New Jersey Law Now Permits Car Search If Police Have Probable Cause to Believe That The Vehicle Contains Contraband or Evidence of Crime.
State v. Witt __ NJ __ (2015) Warrantless Auto Search Permitted on Probable Cause
By: Andrew S. Prince, Esq.
The New Jersey Supreme Court Held: exigent-circumstances standard set forth in Pena-Flores is unsound in principle and unworkable in practice. Citing Article I, Paragraph 7 of New Jersey’s State Constitution, the court returns to the standard articulated in State v. Alston, 88 N.J. 211 (1981), for warrantless searches of automobiles based on probable cause. The automobile exception authorizes the warrantless search of an automobile only when the police have now probable cause to believe that the vehicle contains contraband or evidence of an offense and the circumstances giving rise to probable cause are unforeseeable and spontaneous.
In this appeal, the court addresses the constitutional standard governing an automobile search and considers whether to continue to follow the standard set forth in State v. Pena-Flores, 198 N.J. 6 (2009).
The Appellate Division granted the State’s motion for leave to appeal and affirmed the suppression of the gun “because of the utter absence of any “exigency” to support the warrantless search that occurred,” and “because there was no justification for this motor vehicle stop.” State v. Witt, 435 N.J. Super. 608, 610-11 (App. Div. 2014). The panel declined to address the State’s argument that it has proved to be unworkable and has led to unintended negative consequences,” explaining that, as an intermediate appellate court, “it had no authority to replace Pena-Flores with some other legal principles.”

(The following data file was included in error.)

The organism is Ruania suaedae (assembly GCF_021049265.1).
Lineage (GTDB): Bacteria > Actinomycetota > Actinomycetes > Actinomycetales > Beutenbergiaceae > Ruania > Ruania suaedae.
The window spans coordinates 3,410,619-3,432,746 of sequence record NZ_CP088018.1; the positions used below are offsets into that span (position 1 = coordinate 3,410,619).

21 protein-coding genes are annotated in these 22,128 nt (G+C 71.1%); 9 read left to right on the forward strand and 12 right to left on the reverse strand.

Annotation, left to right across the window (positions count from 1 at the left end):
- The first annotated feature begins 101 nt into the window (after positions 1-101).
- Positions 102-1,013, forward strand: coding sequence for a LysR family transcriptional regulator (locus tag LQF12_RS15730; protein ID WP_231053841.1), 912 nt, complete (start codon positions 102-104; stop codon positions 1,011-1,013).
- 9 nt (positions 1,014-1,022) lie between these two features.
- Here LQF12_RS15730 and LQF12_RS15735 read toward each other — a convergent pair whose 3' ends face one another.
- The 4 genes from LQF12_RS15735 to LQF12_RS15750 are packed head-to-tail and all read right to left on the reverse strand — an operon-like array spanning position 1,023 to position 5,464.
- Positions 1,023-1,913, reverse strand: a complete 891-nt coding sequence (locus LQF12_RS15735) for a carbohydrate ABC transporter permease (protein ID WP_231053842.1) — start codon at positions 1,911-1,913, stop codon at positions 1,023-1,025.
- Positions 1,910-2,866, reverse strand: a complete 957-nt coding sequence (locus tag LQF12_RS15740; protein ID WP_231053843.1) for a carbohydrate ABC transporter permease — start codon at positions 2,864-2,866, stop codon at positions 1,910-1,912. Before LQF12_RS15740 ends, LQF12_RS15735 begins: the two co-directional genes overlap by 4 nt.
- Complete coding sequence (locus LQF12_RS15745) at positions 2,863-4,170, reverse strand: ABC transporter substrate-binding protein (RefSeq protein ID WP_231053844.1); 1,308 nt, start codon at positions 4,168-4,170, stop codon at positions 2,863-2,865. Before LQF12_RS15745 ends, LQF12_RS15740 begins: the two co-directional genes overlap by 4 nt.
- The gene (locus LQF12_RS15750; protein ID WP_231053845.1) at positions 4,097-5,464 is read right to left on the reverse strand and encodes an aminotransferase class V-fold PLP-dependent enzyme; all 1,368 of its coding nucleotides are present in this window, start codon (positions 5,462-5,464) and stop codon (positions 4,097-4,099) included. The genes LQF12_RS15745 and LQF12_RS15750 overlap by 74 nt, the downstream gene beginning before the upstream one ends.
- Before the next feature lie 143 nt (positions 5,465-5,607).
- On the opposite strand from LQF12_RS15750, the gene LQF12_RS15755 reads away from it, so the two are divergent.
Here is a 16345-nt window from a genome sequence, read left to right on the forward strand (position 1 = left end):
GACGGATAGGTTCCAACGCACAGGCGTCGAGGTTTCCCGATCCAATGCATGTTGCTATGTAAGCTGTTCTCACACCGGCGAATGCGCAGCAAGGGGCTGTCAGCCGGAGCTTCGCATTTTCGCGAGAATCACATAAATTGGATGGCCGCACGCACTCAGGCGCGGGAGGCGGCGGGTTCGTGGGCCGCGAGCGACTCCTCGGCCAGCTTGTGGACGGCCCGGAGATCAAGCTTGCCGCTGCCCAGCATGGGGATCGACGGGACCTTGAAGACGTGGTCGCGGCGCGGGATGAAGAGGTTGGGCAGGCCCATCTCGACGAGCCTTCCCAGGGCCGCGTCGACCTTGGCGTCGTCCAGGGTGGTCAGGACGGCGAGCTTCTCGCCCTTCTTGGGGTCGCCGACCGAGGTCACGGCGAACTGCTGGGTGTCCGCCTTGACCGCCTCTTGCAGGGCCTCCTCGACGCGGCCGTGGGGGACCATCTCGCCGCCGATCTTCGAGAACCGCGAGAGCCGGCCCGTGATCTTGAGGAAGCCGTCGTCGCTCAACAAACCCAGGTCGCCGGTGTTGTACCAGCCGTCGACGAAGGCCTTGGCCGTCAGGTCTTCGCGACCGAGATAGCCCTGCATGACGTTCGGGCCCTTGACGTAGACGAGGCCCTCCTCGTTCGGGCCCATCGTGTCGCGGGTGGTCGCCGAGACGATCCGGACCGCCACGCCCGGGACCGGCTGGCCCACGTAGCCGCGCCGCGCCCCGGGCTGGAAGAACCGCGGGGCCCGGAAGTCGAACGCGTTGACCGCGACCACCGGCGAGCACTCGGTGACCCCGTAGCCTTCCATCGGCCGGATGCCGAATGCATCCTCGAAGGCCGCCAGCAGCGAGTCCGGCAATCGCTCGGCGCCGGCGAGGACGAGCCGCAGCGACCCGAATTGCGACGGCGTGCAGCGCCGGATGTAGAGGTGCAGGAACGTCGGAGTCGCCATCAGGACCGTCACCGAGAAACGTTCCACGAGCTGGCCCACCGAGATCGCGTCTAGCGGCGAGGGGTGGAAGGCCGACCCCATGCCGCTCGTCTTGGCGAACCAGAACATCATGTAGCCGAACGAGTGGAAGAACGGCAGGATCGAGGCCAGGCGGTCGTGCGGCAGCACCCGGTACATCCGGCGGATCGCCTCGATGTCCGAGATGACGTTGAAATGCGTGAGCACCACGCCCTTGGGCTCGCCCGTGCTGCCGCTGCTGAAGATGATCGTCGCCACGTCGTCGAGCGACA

Although the court determines the exigent-circumstances standard set forth in State v. Cooke, 163 N.J. 657 (App. Div. 2000) and Pena-Flores is unsound in principle and unworkable in practice, it does not adopt the federal standard for automobile searches because it is not fully consonant with the interests embodied in Article I, Paragraph 7 of the New Jersey State Constitution.
The court returns to the Alston standard, which states that the automobile exception authorizes the warrantless search of an automobile only when the police have probable cause to believe that the vehicle contains contraband or evidence of an offense and circumstances giving rise to probable cause are unforeseeable and spontaneous. The court’s decision limits the automobile exception to on-scene warrantless searches, unlike federal jurisprudence, which allows a police officer to conduct a warrantless search at headquarters merely because the officer could have done so on the side of the road.
The court’s decision is a new rule of law to be applied prospectively. Therefore, for purposes of this appeal, Pena-Flores is the governing law. However, going forward, the exigent-circumstances test in Cooke and Pena-Flores no longer applies and the standard set forth in Alston for warrantless searches of automobiles based on probable cause governs.
Please call Andrew S. Prince, Esq. at (800) TEAM-LAW or (800) 832-6529 for help from New Jersey attorney who understands your needs and lifestyle.
Andrew S. Prince, Esq.
136 Central Avenue
Clark, NJ 07066
1 (800) 832-6529
(732) 388-8711 — Fax
Additional Offices in New Jersey
Edison, East Brunswick, Jersey City,
Newark, Orange, Perth Amboy, Westfield
and West New York
It doesn’t have to be raining or snowing for the roads to be dangerous for a motorcyclist. In fact, a good percentage of motorcycle accidents arise from road debris. What is Road Debris? Road debris is any type of road hazard that may affect your ability to use the lanes safely. Some examples of road[…]
Many injuries caused by a motorcycle accident lead to serious injuries and costly medical bills. Hopefully, you may collect payment for medical bills after a motorcycle accident from your own private medical insurance company. Your motorcycle insurance does not cover medical bills unless you purchased a Med-Pay endorsement into your policy. What to Do if You[…]
Many people are aware of the expensive damages that may follow a motorcycle accident. Yet, not many people talk about the psychological trauma that may also occur. Learn how a motorcycle accident may psychologically affect you and how this may be included in your personal injury claim. Common Psychological Impacts of a Motorcycle Accident Here[…]